Originally Published in Nursing Leadership, 16(1) : 1–4 April 2003
Once again in my career, I find myself both terrified and excited. I suppose some people ride roller coasters or take up skydiving to get this effect. For me, however, this sense of the anticipation comes from taking over the editorship of this journal. I am the third editor, replacing Dorothy Wylie, whose profile is included in this edition on page 42. Dorothy, in turn, assumed the editorship when Jan Dick, whose foresight led to the creation of the journal, was obliged to give it up for health reasons. These two outstanding nursing leaders served as editors for 15 years between them. That in itself is intimidating. They established a proud tradition, and I am honoured to be in a position to carry it on. This issue represents a significant step in the evolution of the Canadian Journal of Nursing Leadership (CJNL). For the first time, the journal has a professional publisher. Longwoods Publishing Corporation has added this journal to the four existing Canadian journals it publishes: Hospital Quarterly, the Longwoods Review, HealthcarePapers and ElectronicHealthcare. Adding a Canadian nursing-focused, leadership-oriented journal to these titles provides a well-rounded repertoire of Canadian journals that bring information as well as wide-ranging debate to topics that are highly relevant to healthcare providers and administrators. It's a partnership that brings the entrepreneurial genius of publisher Anton Hart and a team of editors and designers to the service of this journal. And, it means that I can devote my attention entirely to the content without having to worry about details like budgets, formats, design or covers. This is a very good thing given my knowledge of the latter.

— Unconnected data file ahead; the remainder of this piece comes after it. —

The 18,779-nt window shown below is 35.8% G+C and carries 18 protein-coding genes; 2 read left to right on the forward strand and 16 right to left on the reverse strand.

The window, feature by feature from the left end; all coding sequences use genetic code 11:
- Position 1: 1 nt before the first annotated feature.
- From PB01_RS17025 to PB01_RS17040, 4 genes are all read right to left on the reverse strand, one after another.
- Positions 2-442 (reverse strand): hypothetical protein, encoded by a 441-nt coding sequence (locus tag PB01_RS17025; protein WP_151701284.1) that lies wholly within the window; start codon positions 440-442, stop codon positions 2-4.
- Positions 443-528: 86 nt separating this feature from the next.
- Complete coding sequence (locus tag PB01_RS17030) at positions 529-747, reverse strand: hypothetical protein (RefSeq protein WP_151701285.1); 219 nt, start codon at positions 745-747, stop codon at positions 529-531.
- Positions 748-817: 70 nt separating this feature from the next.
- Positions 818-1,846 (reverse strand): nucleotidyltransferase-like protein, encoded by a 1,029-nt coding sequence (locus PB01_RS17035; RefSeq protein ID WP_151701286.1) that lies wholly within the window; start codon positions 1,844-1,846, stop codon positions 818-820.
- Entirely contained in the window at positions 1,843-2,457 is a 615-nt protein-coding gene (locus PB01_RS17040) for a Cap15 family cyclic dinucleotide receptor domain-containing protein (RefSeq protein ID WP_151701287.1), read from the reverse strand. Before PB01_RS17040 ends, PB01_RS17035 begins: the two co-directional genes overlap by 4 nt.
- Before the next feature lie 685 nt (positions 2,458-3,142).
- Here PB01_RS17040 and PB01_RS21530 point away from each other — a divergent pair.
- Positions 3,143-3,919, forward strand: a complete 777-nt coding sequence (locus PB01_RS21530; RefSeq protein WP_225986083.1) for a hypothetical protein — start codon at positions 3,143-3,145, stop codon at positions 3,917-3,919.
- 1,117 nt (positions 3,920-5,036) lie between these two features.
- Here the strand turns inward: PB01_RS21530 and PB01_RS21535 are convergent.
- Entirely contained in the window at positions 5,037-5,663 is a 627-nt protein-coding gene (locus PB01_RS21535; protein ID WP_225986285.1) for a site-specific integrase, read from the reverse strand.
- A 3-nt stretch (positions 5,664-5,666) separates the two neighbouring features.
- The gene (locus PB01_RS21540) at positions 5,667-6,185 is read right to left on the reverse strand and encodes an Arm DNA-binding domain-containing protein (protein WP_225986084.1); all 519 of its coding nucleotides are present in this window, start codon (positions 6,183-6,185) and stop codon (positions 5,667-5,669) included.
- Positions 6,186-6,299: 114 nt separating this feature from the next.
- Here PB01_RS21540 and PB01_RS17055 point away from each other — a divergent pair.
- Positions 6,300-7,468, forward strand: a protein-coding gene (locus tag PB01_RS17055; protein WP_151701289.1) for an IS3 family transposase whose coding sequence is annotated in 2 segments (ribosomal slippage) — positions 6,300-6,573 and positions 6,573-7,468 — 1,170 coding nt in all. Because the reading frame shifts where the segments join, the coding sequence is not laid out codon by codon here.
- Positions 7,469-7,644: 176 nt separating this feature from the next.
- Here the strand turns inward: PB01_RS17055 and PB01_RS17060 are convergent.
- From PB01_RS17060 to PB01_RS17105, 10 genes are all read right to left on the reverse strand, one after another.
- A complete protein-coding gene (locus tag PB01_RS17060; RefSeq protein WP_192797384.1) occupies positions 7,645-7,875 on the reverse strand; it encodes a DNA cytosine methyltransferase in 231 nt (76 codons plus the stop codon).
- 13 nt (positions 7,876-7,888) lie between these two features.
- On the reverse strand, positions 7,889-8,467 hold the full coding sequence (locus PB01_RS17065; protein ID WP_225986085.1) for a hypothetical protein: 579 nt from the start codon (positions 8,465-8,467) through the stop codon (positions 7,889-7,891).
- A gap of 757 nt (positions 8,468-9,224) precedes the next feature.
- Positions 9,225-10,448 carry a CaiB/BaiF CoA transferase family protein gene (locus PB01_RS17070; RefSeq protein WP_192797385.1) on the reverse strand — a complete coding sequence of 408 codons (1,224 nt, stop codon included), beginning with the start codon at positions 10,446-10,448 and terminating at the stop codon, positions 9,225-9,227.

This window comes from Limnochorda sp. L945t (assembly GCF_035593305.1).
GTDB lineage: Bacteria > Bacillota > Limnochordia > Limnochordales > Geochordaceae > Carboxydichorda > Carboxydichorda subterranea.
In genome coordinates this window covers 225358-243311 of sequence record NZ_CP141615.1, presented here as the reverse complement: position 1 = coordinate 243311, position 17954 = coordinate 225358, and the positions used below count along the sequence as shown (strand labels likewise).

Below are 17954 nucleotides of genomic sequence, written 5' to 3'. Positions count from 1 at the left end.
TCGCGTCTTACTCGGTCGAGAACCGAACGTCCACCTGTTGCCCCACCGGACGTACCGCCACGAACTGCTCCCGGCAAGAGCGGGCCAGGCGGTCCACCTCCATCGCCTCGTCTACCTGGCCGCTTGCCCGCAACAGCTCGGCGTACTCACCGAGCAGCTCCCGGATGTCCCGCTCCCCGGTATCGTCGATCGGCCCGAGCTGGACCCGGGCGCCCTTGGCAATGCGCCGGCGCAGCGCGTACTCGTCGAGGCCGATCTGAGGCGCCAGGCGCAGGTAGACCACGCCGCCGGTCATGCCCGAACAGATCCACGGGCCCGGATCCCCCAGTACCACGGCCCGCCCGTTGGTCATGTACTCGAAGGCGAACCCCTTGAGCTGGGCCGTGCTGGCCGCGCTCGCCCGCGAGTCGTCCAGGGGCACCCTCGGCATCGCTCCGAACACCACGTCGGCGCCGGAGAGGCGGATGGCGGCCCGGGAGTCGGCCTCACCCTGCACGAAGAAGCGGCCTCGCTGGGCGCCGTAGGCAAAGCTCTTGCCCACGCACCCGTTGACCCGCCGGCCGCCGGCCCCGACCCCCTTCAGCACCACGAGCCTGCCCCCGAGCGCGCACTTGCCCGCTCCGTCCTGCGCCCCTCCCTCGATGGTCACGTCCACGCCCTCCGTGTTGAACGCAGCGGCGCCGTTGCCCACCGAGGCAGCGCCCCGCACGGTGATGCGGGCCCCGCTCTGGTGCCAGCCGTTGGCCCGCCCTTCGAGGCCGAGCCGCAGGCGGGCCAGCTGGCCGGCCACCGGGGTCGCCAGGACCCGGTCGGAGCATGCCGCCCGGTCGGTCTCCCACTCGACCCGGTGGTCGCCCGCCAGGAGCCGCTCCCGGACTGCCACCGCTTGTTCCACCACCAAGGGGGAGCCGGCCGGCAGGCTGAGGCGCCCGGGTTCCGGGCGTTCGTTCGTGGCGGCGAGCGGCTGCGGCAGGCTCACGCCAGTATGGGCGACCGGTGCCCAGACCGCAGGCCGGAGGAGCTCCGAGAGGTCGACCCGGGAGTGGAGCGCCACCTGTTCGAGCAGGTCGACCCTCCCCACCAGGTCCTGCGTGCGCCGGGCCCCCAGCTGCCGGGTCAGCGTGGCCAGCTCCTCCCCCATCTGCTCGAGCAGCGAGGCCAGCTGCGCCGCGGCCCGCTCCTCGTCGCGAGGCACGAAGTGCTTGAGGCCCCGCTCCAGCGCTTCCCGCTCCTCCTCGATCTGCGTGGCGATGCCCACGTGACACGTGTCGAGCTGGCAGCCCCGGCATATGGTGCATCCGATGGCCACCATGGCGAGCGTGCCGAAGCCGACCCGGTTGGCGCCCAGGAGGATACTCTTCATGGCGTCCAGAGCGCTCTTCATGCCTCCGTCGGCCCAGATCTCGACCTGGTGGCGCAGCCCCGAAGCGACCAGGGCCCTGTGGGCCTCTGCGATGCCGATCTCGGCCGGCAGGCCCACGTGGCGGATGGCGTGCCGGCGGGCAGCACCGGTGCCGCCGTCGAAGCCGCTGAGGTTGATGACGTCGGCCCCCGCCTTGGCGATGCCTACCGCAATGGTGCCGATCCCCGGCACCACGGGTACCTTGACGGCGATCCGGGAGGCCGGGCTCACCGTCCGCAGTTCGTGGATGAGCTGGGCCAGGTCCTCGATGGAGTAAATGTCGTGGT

Unlike many scholarly journals, the CJNL serves several audiences. It is the official journal of the Academy of Canadian Nurse Executives (ACEN), the organization of senior nursing administrators in Canada's academic health science centres. However, as the journal of Nursing Leadership, we are interested in leadership across all of nursing's four domains – administration, practice, teaching and research. And we will examine topics related to the politics, policy, theory and innovations that contribute to leadership in these domains.